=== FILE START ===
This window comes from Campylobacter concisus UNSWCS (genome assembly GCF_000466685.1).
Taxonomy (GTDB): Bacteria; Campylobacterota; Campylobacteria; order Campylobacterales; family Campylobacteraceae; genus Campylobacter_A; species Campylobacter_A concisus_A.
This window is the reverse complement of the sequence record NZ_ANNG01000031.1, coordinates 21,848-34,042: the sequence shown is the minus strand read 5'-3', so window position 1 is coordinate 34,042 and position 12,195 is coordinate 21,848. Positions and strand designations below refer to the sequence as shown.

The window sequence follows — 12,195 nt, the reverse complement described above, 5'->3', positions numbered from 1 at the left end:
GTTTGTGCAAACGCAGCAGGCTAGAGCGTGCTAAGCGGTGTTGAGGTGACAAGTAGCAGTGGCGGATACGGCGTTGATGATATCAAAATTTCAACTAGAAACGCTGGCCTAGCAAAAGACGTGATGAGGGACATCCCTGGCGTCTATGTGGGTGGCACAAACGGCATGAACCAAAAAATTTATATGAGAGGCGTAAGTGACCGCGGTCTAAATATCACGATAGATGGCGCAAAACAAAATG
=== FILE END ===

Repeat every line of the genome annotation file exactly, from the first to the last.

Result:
This window comes from Campylobacter concisus UNSWCS (genome assembly GCF_000466685.1).
Taxonomy (GTDB): Bacteria; Campylobacterota; Campylobacteria; order Campylobacterales; family Campylobacteraceae; genus Campylobacter_A; species Campylobacter_A concisus_A.
This window is the reverse complement of the sequence record NZ_ANNG01000031.1, coordinates 21,848-34,042: the sequence shown is the minus strand read 5'-3', so window position 1 is coordinate 34,042 and position 12,195 is coordinate 21,848. Positions and strand designations below refer to the sequence as shown.

The window sequence follows — 12,195 nt, the reverse complement described above, 5'->3', positions numbered from 1 at the left end:
GTTTGTGCAAACGCAGCAGGCTAGAGCGTGCTAAGCGGTGTTGAGGTGACAAGTAGCAGTGGCGGATACGGCGTTGATGATATCAAAATTTCAACTAGAAACGCTGGCCTAGCAAAAGACGTGATGAGGGACATCCCTGGCGTCTATGTGGGTGGCACAAACGGCATGAACCAAAAAATTTATATGAGAGGCGTAAGTGACCGCGGTCTAAATATCACGATAGATGGCGCAAAACAAAATG